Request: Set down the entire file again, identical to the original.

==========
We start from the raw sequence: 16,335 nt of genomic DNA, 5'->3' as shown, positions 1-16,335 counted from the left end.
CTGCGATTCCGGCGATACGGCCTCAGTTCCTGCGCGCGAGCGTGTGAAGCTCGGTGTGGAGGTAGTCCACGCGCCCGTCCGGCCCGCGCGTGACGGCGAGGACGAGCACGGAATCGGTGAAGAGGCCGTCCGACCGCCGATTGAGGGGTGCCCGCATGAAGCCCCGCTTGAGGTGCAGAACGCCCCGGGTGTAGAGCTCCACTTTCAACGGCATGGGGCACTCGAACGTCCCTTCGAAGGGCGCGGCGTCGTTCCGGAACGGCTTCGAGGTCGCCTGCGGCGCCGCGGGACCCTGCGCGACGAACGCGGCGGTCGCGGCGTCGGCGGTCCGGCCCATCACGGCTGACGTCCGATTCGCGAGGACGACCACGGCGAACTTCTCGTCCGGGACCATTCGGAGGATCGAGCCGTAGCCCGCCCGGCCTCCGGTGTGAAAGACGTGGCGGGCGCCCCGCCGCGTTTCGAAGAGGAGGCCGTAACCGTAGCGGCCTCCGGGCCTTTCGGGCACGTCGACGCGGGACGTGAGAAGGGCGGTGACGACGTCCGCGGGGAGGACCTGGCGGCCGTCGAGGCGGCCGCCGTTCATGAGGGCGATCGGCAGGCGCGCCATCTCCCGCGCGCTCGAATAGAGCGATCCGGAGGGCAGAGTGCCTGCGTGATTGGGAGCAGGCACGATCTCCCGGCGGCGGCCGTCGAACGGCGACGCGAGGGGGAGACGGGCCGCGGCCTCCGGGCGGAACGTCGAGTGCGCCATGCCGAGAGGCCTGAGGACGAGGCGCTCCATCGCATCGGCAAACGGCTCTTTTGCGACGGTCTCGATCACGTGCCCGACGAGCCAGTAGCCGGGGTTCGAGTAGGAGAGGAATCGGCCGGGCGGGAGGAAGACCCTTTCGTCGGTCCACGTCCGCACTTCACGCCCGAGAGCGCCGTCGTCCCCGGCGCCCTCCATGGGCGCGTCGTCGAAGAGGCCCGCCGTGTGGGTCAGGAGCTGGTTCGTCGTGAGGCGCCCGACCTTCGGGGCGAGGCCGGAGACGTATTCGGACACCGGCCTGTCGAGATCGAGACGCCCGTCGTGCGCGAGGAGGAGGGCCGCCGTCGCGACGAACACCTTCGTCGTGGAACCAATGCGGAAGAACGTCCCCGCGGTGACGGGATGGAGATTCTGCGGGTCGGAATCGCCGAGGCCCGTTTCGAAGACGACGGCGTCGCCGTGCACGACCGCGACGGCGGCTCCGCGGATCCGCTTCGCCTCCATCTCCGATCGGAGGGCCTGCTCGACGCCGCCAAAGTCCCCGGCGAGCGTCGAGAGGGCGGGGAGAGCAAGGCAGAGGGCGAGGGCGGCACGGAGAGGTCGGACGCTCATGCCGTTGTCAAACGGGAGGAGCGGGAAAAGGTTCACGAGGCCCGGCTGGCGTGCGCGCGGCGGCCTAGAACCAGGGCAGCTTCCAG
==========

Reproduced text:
We start from the raw sequence: 16,335 nt of genomic DNA, 5'->3' as shown, positions 1-16,335 counted from the left end.
CTGCGATTCCGGCGATACGGCCTCAGTTCCTGCGCGCGAGCGTGTGAAGCTCGGTGTGGAGGTAGTCCACGCGCCCGTCCGGCCCGCGCGTGACGGCGAGGACGAGCACGGAATCGGTGAAGAGGCCGTCCGACCGCCGATTGAGGGGTGCCCGCATGAAGCCCCGCTTGAGGTGCAGAACGCCCCGGGTGTAGAGCTCCACTTTCAACGGCATGGGGCACTCGAACGTCCCTTCGAAGGGCGCGGCGTCGTTCCGGAACGGCTTCGAGGTCGCCTGCGGCGCCGCGGGACCCTGCGCGACGAACGCGGCGGTCGCGGCGTCGGCGGTCCGGCCCATCACGGCTGACGTCCGATTCGCGAGGACGACCACGGCGAACTTCTCGTCCGGGACCATTCGGAGGATCGAGCCGTAGCCCGCCCGGCCTCCGGTGTGAAAGACGTGGCGGGCGCCCCGCCGCGTTTCGAAGAGGAGGCCGTAACCGTAGCGGCCTCCGGGCCTTTCGGGCACGTCGACGCGGGACGTGAGAAGGGCGGTGACGACGTCCGCGGGGAGGACCTGGCGGCCGTCGAGGCGGCCGCCGTTCATGAGGGCGATCGGCAGGCGCGCCATCTCCCGCGCGCTCGAATAGAGCGATCCGGAGGGCAGAGTGCCTGCGTGATTGGGAGCAGGCACGATCTCCCGGCGGCGGCCGTCGAACGGCGACGCGAGGGGGAGACGGGCCGCGGCCTCCGGGCGGAACGTCGAGTGCGCCATGCCGAGAGGCCTGAGGACGAGGCGCTCCATCGCATCGGCAAACGGCTCTTTTGCGACGGTCTCGATCACGTGCCCGACGAGCCAGTAGCCGGGGTTCGAGTAGGAGAGGAATCGGCCGGGCGGGAGGAAGACCCTTTCGTCGGTCCACGTCCGCACTTCACGCCCGAGAGCGCCGTCGTCCCCGGCGCCCTCCATGGGCGCGTCGTCGAAGAGGCCCGCCGTGTGGGTCAGGAGCTGGTTCGTCGTGAGGCGCCCGACCTTCGGGGCGAGGCCGGAGACGTATTCGGACACCGGCCTGTCGAGATCGAGACGCCCGTCGTGCGCGAGGAGGAGGGCCGCCGTCGCGACGAACACCTTCGTCGTGGAACCAATGCGGAAGAACGTCCCCGCGGTGACGGGATGGAGATTCTGCGGGTCGGAATCGCCGAGGCCCGTTTCGAAGACGACGGCGTCGCCGTGCACGACCGCGACGGCGGCTCCGCGGATCCGCTTCGCCTCCATCTCCGATCGGAGGGCCTGCTCGACGCCGCCAAAGTCCCCGGCGAGCGTCGAGAGGGCGGGGAGAGCAAGGCAGAGGGCGAGGGCGGCACGGAGAGGTCGGACGCTCATGCCGTTGTCAAACGGGAGGAGCGGGAAAAGGTTCACGAGGCCCGGCTGGCGTGCGCGCGGCGGCCTAGAACCAGGGCAGCTTCCAG